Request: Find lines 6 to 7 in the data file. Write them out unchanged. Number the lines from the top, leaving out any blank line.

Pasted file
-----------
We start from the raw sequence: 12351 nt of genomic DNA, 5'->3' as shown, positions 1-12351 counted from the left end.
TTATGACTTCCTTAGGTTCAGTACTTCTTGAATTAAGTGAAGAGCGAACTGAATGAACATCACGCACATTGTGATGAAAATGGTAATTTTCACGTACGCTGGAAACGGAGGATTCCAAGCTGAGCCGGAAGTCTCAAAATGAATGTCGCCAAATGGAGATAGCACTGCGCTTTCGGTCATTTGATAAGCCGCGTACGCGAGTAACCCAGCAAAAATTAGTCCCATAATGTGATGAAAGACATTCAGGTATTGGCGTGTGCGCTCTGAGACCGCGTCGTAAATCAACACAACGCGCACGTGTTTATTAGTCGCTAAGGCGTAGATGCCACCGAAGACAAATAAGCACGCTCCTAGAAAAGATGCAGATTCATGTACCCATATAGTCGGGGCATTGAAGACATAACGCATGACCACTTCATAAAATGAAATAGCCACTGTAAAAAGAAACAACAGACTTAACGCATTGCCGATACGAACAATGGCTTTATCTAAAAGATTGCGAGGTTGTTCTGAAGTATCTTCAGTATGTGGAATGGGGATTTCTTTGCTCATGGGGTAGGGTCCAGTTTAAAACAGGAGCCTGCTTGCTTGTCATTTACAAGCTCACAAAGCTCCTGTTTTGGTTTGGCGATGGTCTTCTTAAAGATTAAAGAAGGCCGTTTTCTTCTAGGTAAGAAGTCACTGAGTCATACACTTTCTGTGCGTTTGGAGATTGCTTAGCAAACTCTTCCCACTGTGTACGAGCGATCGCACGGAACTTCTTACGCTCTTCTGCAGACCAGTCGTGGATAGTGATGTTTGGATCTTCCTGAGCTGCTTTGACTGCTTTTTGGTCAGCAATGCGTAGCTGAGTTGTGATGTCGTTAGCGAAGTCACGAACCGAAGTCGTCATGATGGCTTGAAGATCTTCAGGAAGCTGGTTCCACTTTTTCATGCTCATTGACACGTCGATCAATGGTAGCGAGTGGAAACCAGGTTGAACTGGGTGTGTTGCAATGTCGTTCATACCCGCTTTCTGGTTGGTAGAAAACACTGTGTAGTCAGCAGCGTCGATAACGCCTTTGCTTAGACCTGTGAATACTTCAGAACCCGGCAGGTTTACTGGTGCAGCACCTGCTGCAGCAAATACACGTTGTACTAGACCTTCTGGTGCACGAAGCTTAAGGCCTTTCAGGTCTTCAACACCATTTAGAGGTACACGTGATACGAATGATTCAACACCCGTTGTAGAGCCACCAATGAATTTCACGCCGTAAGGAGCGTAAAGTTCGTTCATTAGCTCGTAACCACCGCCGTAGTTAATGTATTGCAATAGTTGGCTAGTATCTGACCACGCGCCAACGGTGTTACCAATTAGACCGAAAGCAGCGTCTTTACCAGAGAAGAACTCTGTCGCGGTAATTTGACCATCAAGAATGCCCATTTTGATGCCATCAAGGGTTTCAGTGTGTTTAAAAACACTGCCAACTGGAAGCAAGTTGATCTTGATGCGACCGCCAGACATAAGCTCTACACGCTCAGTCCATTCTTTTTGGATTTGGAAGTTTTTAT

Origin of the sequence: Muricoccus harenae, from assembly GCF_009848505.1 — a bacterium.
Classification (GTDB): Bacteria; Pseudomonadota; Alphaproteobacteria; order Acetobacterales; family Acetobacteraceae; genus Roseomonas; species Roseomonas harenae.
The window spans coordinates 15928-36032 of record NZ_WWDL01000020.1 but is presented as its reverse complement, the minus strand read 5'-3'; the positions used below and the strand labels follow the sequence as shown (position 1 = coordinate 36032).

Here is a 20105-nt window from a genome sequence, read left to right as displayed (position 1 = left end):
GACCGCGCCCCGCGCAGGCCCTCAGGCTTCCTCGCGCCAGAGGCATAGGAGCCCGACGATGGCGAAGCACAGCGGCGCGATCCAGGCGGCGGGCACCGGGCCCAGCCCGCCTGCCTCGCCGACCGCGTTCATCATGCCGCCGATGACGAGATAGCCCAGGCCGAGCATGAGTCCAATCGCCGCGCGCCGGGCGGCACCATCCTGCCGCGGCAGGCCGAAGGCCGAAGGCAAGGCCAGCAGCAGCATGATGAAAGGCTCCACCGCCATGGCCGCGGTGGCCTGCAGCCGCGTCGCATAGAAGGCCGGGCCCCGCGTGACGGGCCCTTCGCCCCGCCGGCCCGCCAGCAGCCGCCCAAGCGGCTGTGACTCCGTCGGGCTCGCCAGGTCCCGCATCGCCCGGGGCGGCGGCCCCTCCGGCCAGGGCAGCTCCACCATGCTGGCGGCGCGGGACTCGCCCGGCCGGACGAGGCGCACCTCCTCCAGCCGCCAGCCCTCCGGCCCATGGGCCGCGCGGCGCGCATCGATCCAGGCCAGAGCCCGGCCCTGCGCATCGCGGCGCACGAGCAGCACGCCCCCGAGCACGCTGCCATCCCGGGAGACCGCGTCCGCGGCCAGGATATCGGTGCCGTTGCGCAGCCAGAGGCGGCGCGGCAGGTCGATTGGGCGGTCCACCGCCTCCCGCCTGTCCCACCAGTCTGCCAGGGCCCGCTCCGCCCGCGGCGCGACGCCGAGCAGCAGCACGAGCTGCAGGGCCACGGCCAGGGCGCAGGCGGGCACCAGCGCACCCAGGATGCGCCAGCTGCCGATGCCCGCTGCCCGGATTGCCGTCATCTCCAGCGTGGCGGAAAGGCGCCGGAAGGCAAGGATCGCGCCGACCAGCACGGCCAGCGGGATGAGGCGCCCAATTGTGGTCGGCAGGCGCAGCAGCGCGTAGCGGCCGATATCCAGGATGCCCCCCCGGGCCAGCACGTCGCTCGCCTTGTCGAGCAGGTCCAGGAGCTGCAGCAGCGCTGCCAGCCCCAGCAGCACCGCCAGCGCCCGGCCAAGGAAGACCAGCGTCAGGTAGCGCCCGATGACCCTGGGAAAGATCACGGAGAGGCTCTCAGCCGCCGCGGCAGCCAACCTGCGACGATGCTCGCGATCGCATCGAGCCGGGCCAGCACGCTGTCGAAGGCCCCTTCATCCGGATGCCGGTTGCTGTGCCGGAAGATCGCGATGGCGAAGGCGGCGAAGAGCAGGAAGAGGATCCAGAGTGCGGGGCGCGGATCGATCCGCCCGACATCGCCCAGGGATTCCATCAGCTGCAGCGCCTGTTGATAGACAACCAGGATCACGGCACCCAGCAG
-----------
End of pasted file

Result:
Here is a 20105-nt window from a genome sequence, read left to right as displayed (position 1 = left end):
GACCGCGCCCCGCGCAGGCCCTCAGGCTTCCTCGCGCCAGAGGCATAGGAGCCCGACGATGGCGAAGCACAGCGGCGCGATCCAGGCGGCGGGCACCGGGCCCAGCCCGCCTGCCTCGCCGACCGCGTTCATCATGCCGCCGATGACGAGATAGCCCAGGCCGAGCATGAGTCCAATCGCCGCGCGCCGGGCGGCACCATCCTGCCGCGGCAGGCCGAAGGCCGAAGGCAAGGCCAGCAGCAGCATGATGAAAGGCTCCACCGCCATGGCCGCGGTGGCCTGCAGCCGCGTCGCATAGAAGGCCGGGCCCCGCGTGACGGGCCCTTCGCCCCGCCGGCCCGCCAGCAGCCGCCCAAGCGGCTGTGACTCCGTCGGGCTCGCCAGGTCCCGCATCGCCCGGGGCGGCGGCCCCTCCGGCCAGGGCAGCTCCACCATGCTGGCGGCGCGGGACTCGCCCGGCCGGACGAGGCGCACCTCCTCCAGCCGCCAGCCCTCCGGCCCATGGGCCGCGCGGCGCGCATCGATCCAGGCCAGAGCCCGGCCCTGCGCATCGCGGCGCACGAGCAGCACGCCCCCGAGCACGCTGCCATCCCGGGAGACCGCGTCCGCGGCCAGGATATCGGTGCCGTTGCGCAGCCAGAGGCGGCGCGGCAGGTCGATTGGGCGGTCCACCGCCTCCCGCCTGTCCCACCAGTCTGCCAGGGCCCGCTCCGCCCGCGGCGCGACGCCGAGCAGCAGCACGAGCTGCAGGGCCACGGCCAGGGCGCAGGCGGGCACCAGCGCACCCAGGATGCGCCAGCTGCCGATGCCCGCTGCCCGGATTGCCGTCATCTCCAGCGTGGCGGAAAGGCGCCGGAAGGCAAGGATCGCGCCGACCAGCACGGCCAGCGGGATGAGGCGCCCAATTGTGGTCGGCAGGCGCAGCAGCGCGTAGCGGCCGATATCCAGGATGCCCCCCCGGGCCAGCACGTCGCTCGCCTTGTCGAGCAGGTCCAGGAGCTGCAGCAGCGCTGCCAGCCCCAGCAGCACCGCCAGCGCCCGGCCAAGGAAGACCAGCGTCAGGTAGCGCCCGATGACCCTGGGAAAGATCACGGAGAGGCTCTCAGCCGCCGCGGCAGCCAACCTGCGACGATGCTCGCGATCGCATCGAGCCGGGCCAGCACGCTGTCGAAGGCCCCTTCATCCGGATGCCGGTTGCTGTGCCGGAAGATCGCGATGGCGAAGGCGGCGAAGAGCAGGAAGAGGATCCAGAGTGCGGGGCGCGGATCGATCCGCCCGACATCGCCCAGGGATTCCATCAGCTGCAGCGCCTGTTGATAGACAACCAGGATCACGGCACCCAGCAG